Classical quartet plays Hotchkiss Library

The Cassatt String Quartet

Matthew Kreta

Classical quartet plays Hotchkiss Library

On Sunday, March 3, The Guild at The Hotchkiss Library hosted the final concert of a series in collaboration with Music Mountain featuring the Cassatt String Quartet.

Comprised of Muneko Otani and Jennifer Lechnower on violin, Gwen Krosnick on cello and Emily Bradengurg on viola, the New York City-based quartet has performed at venues across the globe and featured for multiple recording labels. The program contained three pieces and lasted for approximately an hour.

The afternoon of music began with String Quartet No. 1 in G Major, composed by Florence Price in 1929. This work consisted of two movements, the first of which was light and beautiful and the second of which leaned into more ominous and uncertain tones. In the first movement, long, drawn-out harmonies would be interspersed with quick and upbeat portions. These changes in tempo, though surprising to the ear when they occurred, had a continual and consistent flow to them that made this beginning of the program memorable.

The quartet literally leaned quite heavily into this piece, swaying in time with the music as it explored its rich harmony. The second movement switched to a minor tonality, evoking a sound not unlike mystery film scores. It captured an almost eerie air before resolving beautifully into the familiar ground from the first movement, ending the piece on a hopeful note.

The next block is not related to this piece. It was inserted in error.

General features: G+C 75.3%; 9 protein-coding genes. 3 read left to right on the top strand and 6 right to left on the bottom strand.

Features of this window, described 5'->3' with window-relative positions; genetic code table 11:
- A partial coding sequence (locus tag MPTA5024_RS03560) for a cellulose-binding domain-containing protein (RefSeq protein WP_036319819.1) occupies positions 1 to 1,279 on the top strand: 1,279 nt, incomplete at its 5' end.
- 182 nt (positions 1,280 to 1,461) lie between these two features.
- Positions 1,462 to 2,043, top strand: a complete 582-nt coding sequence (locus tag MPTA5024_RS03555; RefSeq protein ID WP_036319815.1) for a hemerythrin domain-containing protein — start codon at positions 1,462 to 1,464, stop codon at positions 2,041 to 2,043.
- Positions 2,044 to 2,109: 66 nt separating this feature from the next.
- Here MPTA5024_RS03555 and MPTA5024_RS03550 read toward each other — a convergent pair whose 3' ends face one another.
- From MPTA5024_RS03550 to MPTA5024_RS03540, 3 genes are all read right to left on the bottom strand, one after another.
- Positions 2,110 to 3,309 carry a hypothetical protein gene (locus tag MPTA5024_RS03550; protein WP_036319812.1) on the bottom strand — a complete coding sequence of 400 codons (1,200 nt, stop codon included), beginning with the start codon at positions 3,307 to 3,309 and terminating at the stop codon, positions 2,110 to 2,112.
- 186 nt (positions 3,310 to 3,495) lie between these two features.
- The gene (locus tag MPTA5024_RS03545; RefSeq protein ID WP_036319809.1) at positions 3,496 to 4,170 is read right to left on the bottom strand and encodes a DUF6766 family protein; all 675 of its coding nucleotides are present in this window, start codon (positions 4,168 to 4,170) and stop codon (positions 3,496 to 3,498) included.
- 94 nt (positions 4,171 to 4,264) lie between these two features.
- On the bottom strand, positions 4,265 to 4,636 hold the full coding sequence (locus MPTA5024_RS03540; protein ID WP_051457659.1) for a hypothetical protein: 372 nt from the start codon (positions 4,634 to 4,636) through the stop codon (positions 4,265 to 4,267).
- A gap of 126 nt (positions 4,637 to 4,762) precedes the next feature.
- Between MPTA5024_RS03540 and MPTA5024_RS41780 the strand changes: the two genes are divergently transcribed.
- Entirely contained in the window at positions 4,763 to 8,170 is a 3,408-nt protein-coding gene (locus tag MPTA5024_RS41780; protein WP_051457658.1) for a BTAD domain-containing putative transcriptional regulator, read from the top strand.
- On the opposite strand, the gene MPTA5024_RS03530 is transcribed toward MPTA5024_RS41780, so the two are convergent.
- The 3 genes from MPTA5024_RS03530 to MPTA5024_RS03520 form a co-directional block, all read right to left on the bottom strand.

The second piece of the program was both vastly intriguing as well as the night’s greatest showcase of the quartet’s incredible talent. This work, “Song of the Ch’in,” written by Chinese American composer Zhou Long in 1982, was made to imitate that of the zither. This complex piece was constantly changing tempo, meter and volume while employing a vast array of stringed instrumental techniques.

Heavy and slow sliding notes, pizzicato and plucking, even striking the wood of the instruments as a sort of percussion was utilized to bring this work together. The majority of the composition had at least three players plucking their strings, while the fourth either also plucked along or played a more melodic line.

The final piece was Beethoven’s famous String Quartet in F Major, Opus 18 No. 1. This popular string quartet is one that many would recognize from the first few notes alone. When performing pieces such as this, which the audience is typically more than familiar with, what the ensemble brings forward on its own merit beyond the brilliance of the composition itself.

Cassatt not only played the familiar notes beautifully, but clearly enjoyed and connected with the music on a level beyond making sure everything was in place. This clear enthusiasm and joy of performing helped make this particular performance shine.

While this was the final concert of The Hotchkiss Library’s mini concert series, more concerts like it are in the works for the future. If you would like to assist in underwriting next year’s concerts, contact Gretchen Hachmeister at ghachmeister@hotchkisslibrary.org.